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Friday, February 13, 2015

Freedom of speech and unemployment: lesson in social media challenges

President F. Roosevelt was a free speech proponent who would not have let what a man said keep him from a job.
"A comment on a Facebook post is what led to a six-month suspension -- and a decidedly uncertain future -- for the single most recognizable (and one of the best-paid) journalists (Brian Williams) in the country." Clint Cillizza, Washington Post

What does it take to get a job these days? What do you have to do in order to feed yourself and your family? You've got to be competitive and have skills, experience, education/training, connections, say the right things, be at the right place at the right time, and look good, true?

But is it right to deny people the opportunity to get a job because of note passing, i.e. using social media in a technological age to communicate feelings and personal information? A disturbing report last week of an Irish girl not being hired because of a TWEET proves that you have to limit what you say which mocks freedom of speech, one ideal on which this country was founded. Even though I'm a journalist/photojournalist/blogger, some people have told me to stop blogging because it may hurt my employment chances. Should I not speak truth as I see it?

Franklin Roosevelt, who served 12 years in the White House, wrote his "Four Freedoms Speech" to promote freedom of speech, freedom of worship, freedom from want, and freedom from fear that the American people should be able to depend. Freedom of speech was recently defended in France under the guise of the Je Suis Charlie movement. I defend freedom of speech and think everyone should be able to voice their opinions.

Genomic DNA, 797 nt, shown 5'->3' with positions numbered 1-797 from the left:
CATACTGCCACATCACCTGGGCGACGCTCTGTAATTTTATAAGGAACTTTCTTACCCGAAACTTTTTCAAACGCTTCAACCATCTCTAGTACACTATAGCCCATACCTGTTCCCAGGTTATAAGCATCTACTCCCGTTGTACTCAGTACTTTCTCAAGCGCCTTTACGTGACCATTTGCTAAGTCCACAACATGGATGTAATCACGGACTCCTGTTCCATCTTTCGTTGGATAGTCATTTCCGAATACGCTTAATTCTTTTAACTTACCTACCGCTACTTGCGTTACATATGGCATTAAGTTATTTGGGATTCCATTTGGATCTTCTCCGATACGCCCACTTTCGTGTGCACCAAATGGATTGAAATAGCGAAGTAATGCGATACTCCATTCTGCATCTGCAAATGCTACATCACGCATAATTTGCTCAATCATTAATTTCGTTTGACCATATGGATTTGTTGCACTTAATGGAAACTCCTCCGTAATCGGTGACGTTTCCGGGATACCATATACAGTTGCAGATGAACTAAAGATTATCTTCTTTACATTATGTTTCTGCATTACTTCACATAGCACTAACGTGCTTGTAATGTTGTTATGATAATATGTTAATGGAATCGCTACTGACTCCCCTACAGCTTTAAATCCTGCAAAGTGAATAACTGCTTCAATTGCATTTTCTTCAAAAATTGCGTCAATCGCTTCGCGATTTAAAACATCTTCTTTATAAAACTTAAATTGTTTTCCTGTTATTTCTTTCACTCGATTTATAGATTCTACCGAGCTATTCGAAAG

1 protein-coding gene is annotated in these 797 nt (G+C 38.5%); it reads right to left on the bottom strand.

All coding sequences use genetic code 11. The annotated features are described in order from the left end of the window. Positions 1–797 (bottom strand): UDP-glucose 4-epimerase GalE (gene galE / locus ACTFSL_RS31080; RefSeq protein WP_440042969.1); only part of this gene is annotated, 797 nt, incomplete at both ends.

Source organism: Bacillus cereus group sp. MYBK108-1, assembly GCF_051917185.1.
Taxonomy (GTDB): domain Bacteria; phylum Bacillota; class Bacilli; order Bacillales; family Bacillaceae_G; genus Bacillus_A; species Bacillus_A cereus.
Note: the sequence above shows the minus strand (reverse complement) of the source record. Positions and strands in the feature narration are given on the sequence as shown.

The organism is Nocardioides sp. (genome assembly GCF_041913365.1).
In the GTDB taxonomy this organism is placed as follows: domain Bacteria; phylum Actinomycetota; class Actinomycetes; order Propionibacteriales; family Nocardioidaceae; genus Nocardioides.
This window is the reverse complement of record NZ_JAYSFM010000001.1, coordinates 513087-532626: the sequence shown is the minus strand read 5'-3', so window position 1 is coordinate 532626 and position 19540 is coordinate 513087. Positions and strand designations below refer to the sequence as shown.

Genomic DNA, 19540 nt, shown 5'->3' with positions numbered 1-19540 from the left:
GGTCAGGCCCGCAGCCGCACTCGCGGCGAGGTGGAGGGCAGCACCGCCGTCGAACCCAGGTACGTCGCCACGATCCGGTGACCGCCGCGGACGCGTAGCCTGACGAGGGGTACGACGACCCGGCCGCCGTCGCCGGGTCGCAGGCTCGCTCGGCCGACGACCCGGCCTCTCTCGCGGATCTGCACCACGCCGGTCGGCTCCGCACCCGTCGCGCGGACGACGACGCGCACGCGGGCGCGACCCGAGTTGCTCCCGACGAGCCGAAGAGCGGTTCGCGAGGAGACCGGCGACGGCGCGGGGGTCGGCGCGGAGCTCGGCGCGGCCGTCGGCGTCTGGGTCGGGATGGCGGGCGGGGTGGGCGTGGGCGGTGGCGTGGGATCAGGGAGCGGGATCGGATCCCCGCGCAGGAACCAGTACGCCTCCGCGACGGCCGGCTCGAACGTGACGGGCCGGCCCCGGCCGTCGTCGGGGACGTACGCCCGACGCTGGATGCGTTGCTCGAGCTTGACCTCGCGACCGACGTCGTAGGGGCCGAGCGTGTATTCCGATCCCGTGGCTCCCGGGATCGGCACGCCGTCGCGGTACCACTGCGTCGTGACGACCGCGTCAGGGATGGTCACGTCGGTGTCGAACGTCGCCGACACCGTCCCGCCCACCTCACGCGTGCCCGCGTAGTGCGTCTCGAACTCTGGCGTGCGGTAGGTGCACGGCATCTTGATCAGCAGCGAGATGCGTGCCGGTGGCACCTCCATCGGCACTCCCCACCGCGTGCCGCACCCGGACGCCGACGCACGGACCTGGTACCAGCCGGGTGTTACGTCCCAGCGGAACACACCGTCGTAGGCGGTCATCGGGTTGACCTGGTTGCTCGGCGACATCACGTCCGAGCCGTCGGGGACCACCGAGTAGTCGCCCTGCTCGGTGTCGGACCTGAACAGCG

And what about speaking your mind if you're black? Could it have a bearing on employment? Is what you say affecting the black unemployment numbers? How can discrimination cases be waged as violations of freedom of speech and employment defenses harbored on freedom from want?

In September 2014, the Washington Post reported that, "The unemployment rate for blacks (11.4 percent) was more than twice that for whites (5.3 percent). We call this stubborn for one simple reason: In the 42-year period during which the Bureau of Labor Statistics has separated out unemployment data into different races, black unemployment has always been higher than white unemployment. In fact, it has always been at least two-thirds higher.

"Since January 1972, the black unemployment rate has been 115 percent more than the white unemployment rate -- as it was in August -- in 279 of 512 months. That's more than half the time," the Post reported.

If you can't communicate, you are not free. If you can't work, you can't eat. If you can't eat, you starve. Allowing a major portion of your citizens to starve is genocide!

Wake up.

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